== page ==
Tumor-recruited myeloid cells represent a significant portion of inflammatory cells within the tumor microenvironment and influence nearly all steps of tumor progression. Although tumor-associated neutrophils (TANs) are present in large numbers, the role of TANs in cancer progression remains unclear and has only been recently investigated in murine models. The goal of this study was to provide a phenotypic and functional characterization of TANs in freshly harvested surgically resected lung cancer samples.
Tumors from Non-Small Cell Lung Cancer (NSCLC) patients with Stage I-II squamous cell and adenocarcinoma histology were studied. Importantly, fresh lung tumors from patients were processed within 20 minutes of removal from the patient. We developed an approach to prepare human lung tumors for immunological studies by combining gentle mechanical manipulation with an optimized cocktail of enzymes used at low doses. This approach retrieved all major tumor-associated cell populations with high cell yield and maintained the expression of cell surface markers and the functions of isolated cells. In multicolor tracings, TANs were defined as CD15hi/CD66b+/CD11b+/MPO+/Arg1+/IL-5Ra-/ cells. We found that TANs comprised 5—25% of cells isolated from all digested human lung tumors (n=42). Compared to blood neutrophils, TANs displayed an activated phenotype (CD62Llo/CD54hi) and a novel repertoire of chemokine receptors that included CCR5, CCR7, CXCR3, and CXCR4. They also produced substantial quantities of the pro-inflammatory factors MCP-1, IL-8, MIP-1a, and IL-6, as well as the anti-inflammatory IL-1R antagonist. TANs were not hypofunctional cells, since they were able to phagocytize bacteria and produce reactive oxygen species.
Understanding the role of TANs in regulating T cell responses in cancer patients is particularly important because cytotoxic T lymphocytes are the chief effector cells mediating antigen-driven anti-tumor immunity. We found that TANs were able to stimulate antigen non-specific T cell proliferation and IFN-γ release. Crosstalk between TANs and activated T cells led to substantial up-regulation of CD54, CD86, OX40L, and 4-1BBL co-stimulatory molecules on the neutrophil surface, which bolstered T cell proliferation in a positive feedback loop. This stimulatory activity of TANs appeared to be related to tumor size, as TANs from the majority of the smaller tumors (< 3cm) were more stimulatory than those from larger tumors. We also identified a novel subset of TANs with a hybrid “composite” phenotype of neutrophils and antigen-presenting cells (MPO+CD66b+CD14+HLA-DR+CCR7+CD86+). We found that this hybrid subset had the ability to: 1) dramatically stimulate antigen non-specific T cell proliferation, 2) induce the proliferation of allogeneic T cells in mixed lymphocyte reaction and 3) trigger antigen-specific memory T cell response to a mixture of T cell epitopes from human CMV, Epstein-Barr, flu viruses, as well as tetanus toxoid from all the common HLA types.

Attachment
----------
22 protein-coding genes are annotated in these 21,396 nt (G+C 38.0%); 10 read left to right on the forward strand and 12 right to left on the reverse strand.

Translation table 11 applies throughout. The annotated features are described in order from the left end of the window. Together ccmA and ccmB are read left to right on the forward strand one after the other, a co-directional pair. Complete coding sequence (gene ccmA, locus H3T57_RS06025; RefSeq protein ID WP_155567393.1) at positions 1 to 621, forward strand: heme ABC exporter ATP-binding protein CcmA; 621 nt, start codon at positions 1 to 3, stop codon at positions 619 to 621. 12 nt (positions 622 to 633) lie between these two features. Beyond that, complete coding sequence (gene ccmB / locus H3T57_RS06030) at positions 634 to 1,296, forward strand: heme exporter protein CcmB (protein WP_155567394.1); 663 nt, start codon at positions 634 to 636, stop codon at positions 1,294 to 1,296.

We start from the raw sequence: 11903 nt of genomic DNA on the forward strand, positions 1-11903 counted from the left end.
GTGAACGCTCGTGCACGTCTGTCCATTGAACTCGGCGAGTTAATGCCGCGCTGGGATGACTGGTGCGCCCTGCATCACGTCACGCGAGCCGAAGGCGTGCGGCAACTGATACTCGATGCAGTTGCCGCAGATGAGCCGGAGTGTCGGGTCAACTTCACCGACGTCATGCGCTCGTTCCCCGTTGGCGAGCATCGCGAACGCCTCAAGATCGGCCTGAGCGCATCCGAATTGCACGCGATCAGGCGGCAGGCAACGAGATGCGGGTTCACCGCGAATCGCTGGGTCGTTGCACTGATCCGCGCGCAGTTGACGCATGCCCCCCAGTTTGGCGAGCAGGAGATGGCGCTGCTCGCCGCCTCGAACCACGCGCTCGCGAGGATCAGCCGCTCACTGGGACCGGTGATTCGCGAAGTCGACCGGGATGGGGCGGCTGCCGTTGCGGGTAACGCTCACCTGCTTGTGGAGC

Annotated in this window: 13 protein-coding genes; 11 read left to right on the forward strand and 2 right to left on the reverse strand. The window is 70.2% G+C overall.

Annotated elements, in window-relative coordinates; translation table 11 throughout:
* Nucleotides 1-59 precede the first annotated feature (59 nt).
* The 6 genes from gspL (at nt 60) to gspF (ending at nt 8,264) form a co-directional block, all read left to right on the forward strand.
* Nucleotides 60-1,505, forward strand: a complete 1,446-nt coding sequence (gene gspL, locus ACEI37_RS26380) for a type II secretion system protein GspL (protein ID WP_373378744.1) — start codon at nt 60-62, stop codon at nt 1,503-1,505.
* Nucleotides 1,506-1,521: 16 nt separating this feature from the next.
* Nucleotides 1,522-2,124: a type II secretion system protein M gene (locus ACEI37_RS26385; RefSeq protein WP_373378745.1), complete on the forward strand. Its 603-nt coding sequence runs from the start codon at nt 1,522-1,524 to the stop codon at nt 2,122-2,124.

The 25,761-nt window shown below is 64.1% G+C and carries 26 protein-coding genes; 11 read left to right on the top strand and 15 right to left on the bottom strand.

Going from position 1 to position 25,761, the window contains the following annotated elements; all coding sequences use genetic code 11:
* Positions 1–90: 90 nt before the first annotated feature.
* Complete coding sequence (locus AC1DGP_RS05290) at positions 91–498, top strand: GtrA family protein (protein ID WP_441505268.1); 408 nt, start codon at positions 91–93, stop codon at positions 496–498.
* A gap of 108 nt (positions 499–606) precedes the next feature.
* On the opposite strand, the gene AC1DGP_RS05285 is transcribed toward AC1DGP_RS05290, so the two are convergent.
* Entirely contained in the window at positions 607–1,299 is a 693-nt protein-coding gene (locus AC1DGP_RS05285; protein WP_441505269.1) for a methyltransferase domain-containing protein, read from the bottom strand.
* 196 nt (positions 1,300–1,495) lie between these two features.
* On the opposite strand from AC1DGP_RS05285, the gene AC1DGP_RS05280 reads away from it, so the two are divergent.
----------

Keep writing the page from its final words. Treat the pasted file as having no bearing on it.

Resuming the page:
Thus, our data suggest that in patients with early-stage lung cancer, TANs do not significantly contribute to inhibition of T cell responses. Rather, the majority of neutrophils recruited into the tumor microenvironment undergo phenotypic and functional changes that result in the formation of cells that resemble the murine anti-tumor “N1 TANs” and could potentially augment and support T cells responses.
Citation Format: Evgeniy Eruslanov, Pratik Bhojnagarwala, Jon Quatromoni, Tom Stephen, Anjana Ranganathan, Charuhas Deshpande, Tatiana Akimova, Anil Vachani, Leslie Litzky, Wayne Hancock, Jose Conejo-Garcia, Michael Feldman, Sunil Singhal, Steven Albelda. Tumor-associated neutrophils in early stage human lung cancer are not immunosuppressive, but exhibit an inflammatory phenotype and provide accessory signals for T cell activation. [abstract]. In: Proceedings of the AACR Special Conference: Tumor Immunology and Immunotherapy: A New Chapter; December 1-4, 2014; Orlando, FL. Philadelphia (PA): AACR; Cancer Immunol Res 2015;3(10 Suppl):Abstract nr A66.